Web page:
7 August 1963. A Civil Guard ambush near a farmhouse in La Creu de Perelló (Castellnou del Bages) ends the life of Ramón Vila Capdevila aka Caracremada. He was the last maquisard active in Catalonia. His demise, coming three years after the killing of Francesc “Quico” Sabaté in Sant Celoni put paid to the anti-Franco guerrilla campaign in Catalonia, which had been particularly active in the 1940s, albeit that it lingered into the early 1960s with fitful urban operations.
Barcelona, 7 October 2010. 35 years have passed since the death of dictator Francisco Franco and almost five decades since the last sabotage operations mounted by the maquis. However, these anti-Franco guerrillas have by no means achieved full recognition. Some 50 people gathered in the Plaza Uquinaona in the Catalan capital demanding immediate moral, legal and economic acknowledgement for the maquis, just the same as has been granted to the servicemen and carabineros who served the Second Republic.
The demonstration, orchestrated by the Berga-based José Ester Borrás Study Centre culminated in the demonstrators making their way to Democratic Memory in the Via Laietana where they put up placards inside the building. Among the protesters was Juan Busquets aka el Senzill, one of the last surviving Catalan maquisards. Busquets had the chance to speak for a time with María Jesús Bono, the general manager of the Generalitat of Catalonia’s Democratic Memory Agency and she had warm words for the anti-Franco guerrillas but admitted that there are no plans to compensate the (few) surviving members of that group.
“We are the great forgotten of the fight against Francoism. We have only received a half-hearted acknowledgement, unlike what happened in France”, el Senzill (a man who, at age 82, holds to the plain thinking and beliefs that prompted him to join the guerrillas at the age of 20, told El Triangle. Busquets joined the group led by the legendary Caracremada and Marcel.lí Massana and spent a year carrying out operations inside Catalonia, operating essentially in the mountains around Berga. “The barbarism enforced by the dictatorship led to my building up a hatred of the regime until in the end I made up my mind to flee to France and, shortly after that, to join the guerrilla campaign”, he explained.
“Life in the mountains in such conditions was very tough. We had to move around carrying a 40 kilo load”, Busquets recounted. After a time he decided to go back to Barcelona, his native city, to join the group led by the brothers Gregorio and Saturnino Culebras. In 1949, however, he was caught and a court martial sentenced him to death. In the end this was commuted and he served 20 years in a range of prisons. As part of the same trial, Manuel Sabaté – Quico Sabaté’s brother – and Saturnino Culebras were executed. Busquets was to be freed in 1969 and a year after that he chose to move to France, having lived there ever since.
“We have been ignored by every one of the governments in place since the start of the Transition”, el Senzill complained, insisting that the members of the maquis were not “maverick armed gangs” but had been set up by the government of Juan Negrín in 1937 with the aim of carrying out sabotage behind enemy lines and, in the event of defeat, carrying on the fight against fascism. In all, some 7,000 combatants were to serve in the maquis across Spain.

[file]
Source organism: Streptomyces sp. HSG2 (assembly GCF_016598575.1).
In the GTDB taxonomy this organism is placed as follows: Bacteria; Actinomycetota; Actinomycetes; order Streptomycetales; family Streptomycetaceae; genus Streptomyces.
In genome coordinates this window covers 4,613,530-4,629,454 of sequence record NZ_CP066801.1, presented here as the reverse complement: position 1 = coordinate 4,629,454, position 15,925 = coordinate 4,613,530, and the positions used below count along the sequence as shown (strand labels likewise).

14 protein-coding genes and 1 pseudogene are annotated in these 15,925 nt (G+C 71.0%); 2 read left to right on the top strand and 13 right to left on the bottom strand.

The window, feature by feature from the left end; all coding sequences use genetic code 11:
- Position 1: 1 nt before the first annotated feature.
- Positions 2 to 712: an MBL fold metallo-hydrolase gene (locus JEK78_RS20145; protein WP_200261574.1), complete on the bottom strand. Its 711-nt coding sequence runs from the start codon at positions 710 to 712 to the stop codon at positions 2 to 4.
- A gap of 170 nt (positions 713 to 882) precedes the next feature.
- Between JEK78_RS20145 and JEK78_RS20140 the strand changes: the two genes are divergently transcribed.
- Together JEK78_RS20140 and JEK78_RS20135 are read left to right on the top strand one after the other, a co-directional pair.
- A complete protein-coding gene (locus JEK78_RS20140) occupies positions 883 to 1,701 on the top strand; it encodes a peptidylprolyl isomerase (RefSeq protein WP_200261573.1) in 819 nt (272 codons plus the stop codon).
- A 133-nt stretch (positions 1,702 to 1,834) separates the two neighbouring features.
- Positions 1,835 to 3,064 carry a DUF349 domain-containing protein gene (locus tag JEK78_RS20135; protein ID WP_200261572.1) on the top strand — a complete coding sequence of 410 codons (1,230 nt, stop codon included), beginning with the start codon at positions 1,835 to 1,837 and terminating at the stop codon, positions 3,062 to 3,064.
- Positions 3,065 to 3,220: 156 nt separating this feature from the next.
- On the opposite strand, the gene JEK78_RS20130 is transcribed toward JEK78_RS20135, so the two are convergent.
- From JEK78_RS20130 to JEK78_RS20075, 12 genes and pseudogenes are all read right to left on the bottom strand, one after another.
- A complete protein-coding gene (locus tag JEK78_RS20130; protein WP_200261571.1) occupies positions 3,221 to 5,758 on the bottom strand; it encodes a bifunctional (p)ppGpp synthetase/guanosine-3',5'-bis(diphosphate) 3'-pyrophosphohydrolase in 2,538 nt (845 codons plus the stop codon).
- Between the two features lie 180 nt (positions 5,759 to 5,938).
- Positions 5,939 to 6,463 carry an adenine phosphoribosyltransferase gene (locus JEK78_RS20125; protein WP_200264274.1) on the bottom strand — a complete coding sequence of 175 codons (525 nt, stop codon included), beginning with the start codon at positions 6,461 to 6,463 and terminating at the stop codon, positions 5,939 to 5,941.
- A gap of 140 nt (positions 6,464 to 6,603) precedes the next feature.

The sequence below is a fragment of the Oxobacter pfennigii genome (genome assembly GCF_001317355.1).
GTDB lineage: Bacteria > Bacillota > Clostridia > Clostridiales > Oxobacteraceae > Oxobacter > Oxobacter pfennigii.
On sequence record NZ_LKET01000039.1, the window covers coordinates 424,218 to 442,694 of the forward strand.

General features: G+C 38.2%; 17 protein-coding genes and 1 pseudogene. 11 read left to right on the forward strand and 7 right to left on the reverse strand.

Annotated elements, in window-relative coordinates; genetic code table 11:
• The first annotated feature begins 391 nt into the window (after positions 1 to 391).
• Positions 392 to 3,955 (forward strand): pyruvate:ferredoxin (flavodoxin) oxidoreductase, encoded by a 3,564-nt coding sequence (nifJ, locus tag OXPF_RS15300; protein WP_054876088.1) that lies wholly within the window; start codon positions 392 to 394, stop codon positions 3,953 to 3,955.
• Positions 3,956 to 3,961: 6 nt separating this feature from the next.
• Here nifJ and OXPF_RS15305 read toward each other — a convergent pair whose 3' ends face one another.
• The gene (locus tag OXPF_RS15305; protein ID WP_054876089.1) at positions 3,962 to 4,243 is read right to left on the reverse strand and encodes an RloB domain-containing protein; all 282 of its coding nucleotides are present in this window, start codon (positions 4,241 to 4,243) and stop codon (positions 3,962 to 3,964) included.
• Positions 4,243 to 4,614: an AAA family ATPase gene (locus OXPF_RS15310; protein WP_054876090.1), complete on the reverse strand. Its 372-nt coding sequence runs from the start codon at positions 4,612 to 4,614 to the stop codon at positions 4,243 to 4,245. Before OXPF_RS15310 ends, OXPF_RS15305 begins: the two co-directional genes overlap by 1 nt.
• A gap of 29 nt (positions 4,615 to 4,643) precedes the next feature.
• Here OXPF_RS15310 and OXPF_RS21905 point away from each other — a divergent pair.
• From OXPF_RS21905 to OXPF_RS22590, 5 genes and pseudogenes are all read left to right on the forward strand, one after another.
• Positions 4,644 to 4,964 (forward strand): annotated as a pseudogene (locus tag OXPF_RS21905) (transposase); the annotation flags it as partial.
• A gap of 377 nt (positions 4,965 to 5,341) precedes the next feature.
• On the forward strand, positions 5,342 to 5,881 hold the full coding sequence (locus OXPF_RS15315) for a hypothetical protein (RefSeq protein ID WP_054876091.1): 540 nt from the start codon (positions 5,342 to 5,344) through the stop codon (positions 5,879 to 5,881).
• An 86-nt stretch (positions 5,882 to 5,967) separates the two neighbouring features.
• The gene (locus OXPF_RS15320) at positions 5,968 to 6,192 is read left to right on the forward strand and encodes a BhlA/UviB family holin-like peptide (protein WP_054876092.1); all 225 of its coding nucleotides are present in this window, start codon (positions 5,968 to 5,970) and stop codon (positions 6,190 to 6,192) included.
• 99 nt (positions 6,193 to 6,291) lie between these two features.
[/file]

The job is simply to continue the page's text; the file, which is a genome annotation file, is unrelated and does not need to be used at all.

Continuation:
The unsuccessful invasion of the Aran Valley in 1944 – an operation involving some 4,000 men – cost the guerrillas the support of the Spanish Communist Party, one of the main organisations sustaining the fighters alongside the CNT trade union and other, smaller groups. In spite of everything, urban activities by the Sabate brothers or the operations mounted in the hinterland by Ramón Vila, Marcel.lí Massana or José Luis Facerias were a thorn in the Franco regime’s side.
A year before the Plaza Urquinaona rally in Barcelona, Joan Busquets sent a letter to the Catalan president, Joan Montilla, urging him to have the Generalitat grant a pension to maquis members. Following silence from the administration, el Senzill then published an open letter setting out the facts and his demands. That letter, published on 30 April, stressed that “Francoist slogans labelling the maquis as criminals, thugs, bandits and other such things are still ringing in the ears of some people”. His letter, with backing from organisations such as the CGT and CNT-AIT, from historian Dolors Marín, film-maker Lluis Galter and the northern Catalan activist Pere Manzanares, notes that the maquis must “ lobby for a right” that other countries in Europe concede without any prompting at all.
A response then came from the General Board of Democratic Memory. María Jesús Bono also conceded in a letter that the “maquis “made a brave contribution to the fight against fascism and for the recovery of freedom and democracy” and that its long unsung sacrifice “can never be overlooked.” And then Bono stated that the Law on Historical Memory passed three years ago does not allow for full rehabilitation of the memory of the anti-Franco guerrillas nor does it provide for any compensation for the few surviving fighters. And stressed that the Generalitat “does not have the power” to amend the document and has no plans to offer them financial compensation.
Little by little, a few historians are filling in the gaps about the group and civic initiatives such as the ‘Tribute to the Maquis March’ have made it their business to keep the memory alive. Abandoned by the European democracies at the end of the Second World War, forgotten by the very organisations to which they belonged, subject to retaliation from the Francoists and ignored by democratic politicians, the maquis lost their lives in the fight against dictatorship. And to this day the have not received justice.
Source: El Triangle No 991, 8 November 2010 (translated by Paul Sharkey)